LONDON (Reuters) - Ireland are not concerned by critics who say they do not score enough tries after starting their Rugby World Cup campaign with a 50-7 win over Canada, fullback Rob Kearney said on Monday.
The Six Nations champions have usually adopted a pragmatic approach under coach Joe Schmidt based on a powerful forward pack and the kicking skills of halfbacks Conor Murray and Jonny Sexton.
“One of the criticisms of us in the Six Nations was that we weren’t scoring enough tries,” Kearney told reporters.
“Some of the chat this week was if we can try and approach this game with a similar sort of mind set in attack then we would get a few more tries.”
Kearney said that winning games was the most important thing.
“Listen, backs will tell you we’re in it for the tries and we like to play running rugby so when you get that you’re happy,” he said.
“Ideally you want to be scoring tries but it’s more important to win the games,” Kearney added.
“I think you’ll find as the tournament goes on and teams get more evenly matched, you’re going to see a lot more kicking ball and aerial contesting.”
Ireland were satisfied with their performance against Canada in Cardiff on Saturday after losing warm-up games to Wales and England.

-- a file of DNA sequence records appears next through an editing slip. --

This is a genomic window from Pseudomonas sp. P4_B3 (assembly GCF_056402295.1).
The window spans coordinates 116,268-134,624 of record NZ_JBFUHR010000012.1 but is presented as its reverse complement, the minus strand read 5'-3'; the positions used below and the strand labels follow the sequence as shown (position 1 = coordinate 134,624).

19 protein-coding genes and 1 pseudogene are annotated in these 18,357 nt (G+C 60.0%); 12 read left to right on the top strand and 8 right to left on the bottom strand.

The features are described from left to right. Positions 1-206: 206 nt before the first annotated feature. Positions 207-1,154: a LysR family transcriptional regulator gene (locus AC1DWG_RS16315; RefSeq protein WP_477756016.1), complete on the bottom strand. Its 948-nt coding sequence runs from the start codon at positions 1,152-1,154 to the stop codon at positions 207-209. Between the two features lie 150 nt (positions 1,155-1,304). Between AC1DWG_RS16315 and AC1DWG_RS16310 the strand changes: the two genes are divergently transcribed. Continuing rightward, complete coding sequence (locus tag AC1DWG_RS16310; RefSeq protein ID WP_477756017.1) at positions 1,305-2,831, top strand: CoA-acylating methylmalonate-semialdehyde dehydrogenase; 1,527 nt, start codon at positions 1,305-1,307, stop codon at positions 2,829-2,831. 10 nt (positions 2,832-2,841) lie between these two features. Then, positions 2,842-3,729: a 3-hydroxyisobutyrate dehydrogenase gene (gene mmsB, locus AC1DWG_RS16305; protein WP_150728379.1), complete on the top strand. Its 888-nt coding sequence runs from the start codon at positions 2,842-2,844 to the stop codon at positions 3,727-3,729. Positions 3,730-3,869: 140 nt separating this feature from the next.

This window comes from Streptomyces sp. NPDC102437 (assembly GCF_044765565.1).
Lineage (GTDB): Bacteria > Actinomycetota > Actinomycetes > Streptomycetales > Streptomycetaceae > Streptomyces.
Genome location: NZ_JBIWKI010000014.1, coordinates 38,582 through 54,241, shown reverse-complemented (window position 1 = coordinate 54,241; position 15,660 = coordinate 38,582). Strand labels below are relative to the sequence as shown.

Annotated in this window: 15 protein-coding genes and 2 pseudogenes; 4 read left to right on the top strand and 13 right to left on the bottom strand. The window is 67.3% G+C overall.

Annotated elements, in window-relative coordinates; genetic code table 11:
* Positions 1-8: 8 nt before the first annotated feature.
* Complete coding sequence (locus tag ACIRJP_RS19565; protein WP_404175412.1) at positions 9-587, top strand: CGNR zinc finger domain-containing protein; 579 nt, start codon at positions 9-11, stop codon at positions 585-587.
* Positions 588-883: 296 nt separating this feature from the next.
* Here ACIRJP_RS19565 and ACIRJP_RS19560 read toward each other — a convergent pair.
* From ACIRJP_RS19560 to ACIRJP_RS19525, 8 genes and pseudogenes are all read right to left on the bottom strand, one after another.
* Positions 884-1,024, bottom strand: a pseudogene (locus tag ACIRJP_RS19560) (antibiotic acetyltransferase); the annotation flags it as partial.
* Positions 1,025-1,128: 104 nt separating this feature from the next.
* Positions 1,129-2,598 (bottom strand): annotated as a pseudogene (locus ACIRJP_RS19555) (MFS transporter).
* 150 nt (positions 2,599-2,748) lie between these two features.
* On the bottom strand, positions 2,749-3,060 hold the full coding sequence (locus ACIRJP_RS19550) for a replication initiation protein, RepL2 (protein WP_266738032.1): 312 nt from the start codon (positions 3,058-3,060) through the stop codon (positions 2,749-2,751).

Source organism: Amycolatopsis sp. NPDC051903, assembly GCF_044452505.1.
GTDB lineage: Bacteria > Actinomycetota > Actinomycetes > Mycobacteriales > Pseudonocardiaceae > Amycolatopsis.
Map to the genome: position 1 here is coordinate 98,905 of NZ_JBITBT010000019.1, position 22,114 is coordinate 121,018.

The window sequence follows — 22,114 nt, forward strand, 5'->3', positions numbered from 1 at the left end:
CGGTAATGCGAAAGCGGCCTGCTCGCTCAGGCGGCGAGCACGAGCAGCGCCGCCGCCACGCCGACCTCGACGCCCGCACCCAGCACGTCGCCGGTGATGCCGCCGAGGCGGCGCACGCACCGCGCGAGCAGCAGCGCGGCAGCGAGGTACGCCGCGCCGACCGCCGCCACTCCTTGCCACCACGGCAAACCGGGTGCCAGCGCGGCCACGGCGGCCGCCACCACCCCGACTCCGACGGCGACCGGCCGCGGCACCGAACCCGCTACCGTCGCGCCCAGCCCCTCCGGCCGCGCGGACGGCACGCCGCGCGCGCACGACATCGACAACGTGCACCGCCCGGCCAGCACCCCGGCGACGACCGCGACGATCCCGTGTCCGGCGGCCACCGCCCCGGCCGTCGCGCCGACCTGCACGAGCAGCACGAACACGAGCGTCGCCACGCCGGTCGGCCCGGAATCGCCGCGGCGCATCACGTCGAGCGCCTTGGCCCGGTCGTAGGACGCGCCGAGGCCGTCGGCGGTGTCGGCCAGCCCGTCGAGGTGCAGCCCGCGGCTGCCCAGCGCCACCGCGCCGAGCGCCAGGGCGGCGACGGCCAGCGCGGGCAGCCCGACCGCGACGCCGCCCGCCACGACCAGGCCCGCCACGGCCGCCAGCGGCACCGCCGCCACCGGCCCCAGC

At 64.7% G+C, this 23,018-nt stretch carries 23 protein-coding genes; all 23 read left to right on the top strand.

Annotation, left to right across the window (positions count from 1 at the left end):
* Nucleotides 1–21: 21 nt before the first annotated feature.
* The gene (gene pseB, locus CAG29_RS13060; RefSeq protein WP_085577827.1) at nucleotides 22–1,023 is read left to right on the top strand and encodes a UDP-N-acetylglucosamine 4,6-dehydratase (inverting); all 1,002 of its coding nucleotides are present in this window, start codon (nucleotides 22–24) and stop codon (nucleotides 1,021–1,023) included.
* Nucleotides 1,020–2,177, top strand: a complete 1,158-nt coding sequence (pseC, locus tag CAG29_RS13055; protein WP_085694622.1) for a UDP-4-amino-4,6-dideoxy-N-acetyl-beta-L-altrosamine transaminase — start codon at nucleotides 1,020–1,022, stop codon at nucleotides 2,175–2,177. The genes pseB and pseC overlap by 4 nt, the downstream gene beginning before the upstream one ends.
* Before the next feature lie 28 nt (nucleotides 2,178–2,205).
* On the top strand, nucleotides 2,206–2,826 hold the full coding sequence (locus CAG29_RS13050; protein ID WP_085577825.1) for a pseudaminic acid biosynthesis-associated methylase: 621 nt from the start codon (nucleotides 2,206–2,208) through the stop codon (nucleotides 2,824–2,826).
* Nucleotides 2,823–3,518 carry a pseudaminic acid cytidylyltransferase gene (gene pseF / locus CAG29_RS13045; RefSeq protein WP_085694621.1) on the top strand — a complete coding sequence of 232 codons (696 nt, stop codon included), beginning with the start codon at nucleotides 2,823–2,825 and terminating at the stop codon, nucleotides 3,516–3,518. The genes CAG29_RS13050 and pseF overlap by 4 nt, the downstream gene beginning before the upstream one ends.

“I think we have to be pretty pleased with how we started,” Kearney said.
“We got some good points on the board, scored some tries and got a good hit-out under a closed roof at the Millennium. No injuries. So a lot of positives there.
“There are a few things we can work on — our discipline in the second half, we got turned over a few times, maybe could have put away a few more opportunities but all in all quite pleasing.”
Ireland next face Romania in Pool D at Wembley on Sunday.
“Unbelievable. I was lucky enough to play there once before, but it wasn’t full,” Kearney said.
“There’s so much history and tradition. Even looking at it yesterday, breaking a record with the Argies and New Zealand, it looked like an unbelievable atmosphere and no-one knows how to party at games like the Irish.”
Reporting by Ed Osmond, editing by Pritha Sarkar